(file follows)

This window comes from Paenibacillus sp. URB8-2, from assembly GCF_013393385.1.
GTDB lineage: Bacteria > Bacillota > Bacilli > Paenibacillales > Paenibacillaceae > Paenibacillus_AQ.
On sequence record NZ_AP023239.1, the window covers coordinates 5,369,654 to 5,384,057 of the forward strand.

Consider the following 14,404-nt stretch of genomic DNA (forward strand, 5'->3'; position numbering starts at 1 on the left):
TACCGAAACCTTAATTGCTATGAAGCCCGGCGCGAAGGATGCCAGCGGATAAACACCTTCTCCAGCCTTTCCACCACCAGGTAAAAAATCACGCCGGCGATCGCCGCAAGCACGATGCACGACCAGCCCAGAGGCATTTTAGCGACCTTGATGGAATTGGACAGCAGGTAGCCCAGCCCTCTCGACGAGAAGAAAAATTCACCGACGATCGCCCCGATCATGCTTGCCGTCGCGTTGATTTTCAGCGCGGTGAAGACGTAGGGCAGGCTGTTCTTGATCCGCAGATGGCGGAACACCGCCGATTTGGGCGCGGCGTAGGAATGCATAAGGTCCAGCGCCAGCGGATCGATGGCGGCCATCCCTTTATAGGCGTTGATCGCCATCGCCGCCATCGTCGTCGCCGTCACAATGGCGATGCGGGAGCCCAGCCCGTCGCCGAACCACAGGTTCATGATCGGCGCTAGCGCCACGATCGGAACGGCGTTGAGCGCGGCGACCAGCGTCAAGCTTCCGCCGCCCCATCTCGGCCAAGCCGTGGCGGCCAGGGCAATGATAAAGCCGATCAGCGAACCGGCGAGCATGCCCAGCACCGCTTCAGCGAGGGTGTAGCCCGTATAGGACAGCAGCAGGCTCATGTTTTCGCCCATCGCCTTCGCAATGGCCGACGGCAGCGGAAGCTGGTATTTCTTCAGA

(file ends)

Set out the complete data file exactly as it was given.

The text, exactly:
This window comes from Paenibacillus sp. URB8-2, from assembly GCF_013393385.1.
GTDB lineage: Bacteria > Bacillota > Bacilli > Paenibacillales > Paenibacillaceae > Paenibacillus_AQ.
On sequence record NZ_AP023239.1, the window covers coordinates 5,369,654 to 5,384,057 of the forward strand.

Consider the following 14,404-nt stretch of genomic DNA (forward strand, 5'->3'; position numbering starts at 1 on the left):
TACCGAAACCTTAATTGCTATGAAGCCCGGCGCGAAGGATGCCAGCGGATAAACACCTTCTCCAGCCTTTCCACCACCAGGTAAAAAATCACGCCGGCGATCGCCGCAAGCACGATGCACGACCAGCCCAGAGGCATTTTAGCGACCTTGATGGAATTGGACAGCAGGTAGCCCAGCCCTCTCGACGAGAAGAAAAATTCACCGACGATCGCCCCGATCATGCTTGCCGTCGCGTTGATTTTCAGCGCGGTGAAGACGTAGGGCAGGCTGTTCTTGATCCGCAGATGGCGGAACACCGCCGATTTGGGCGCGGCGTAGGAATGCATAAGGTCCAGCGCCAGCGGATCGATGGCGGCCATCCCTTTATAGGCGTTGATCGCCATCGCCGCCATCGTCGTCGCCGTCACAATGGCGATGCGGGAGCCCAGCCCGTCGCCGAACCACAGGTTCATGATCGGCGCTAGCGCCACGATCGGAACGGCGTTGAGCGCGGCGACCAGCGTCAAGCTTCCGCCGCCCCATCTCGGCCAAGCCGTGGCGGCCAGGGCAATGATAAAGCCGATCAGCGAACCGGCGAGCATGCCCAGCACCGCTTCAGCGAGGGTGTAGCCCGTATAGGACAGCAGCAGGCTCATGTTTTCGCCCATCGCCTTCGCAATGGCCGACGGCAGCGGAAGCTGGTATTTCTTCAGA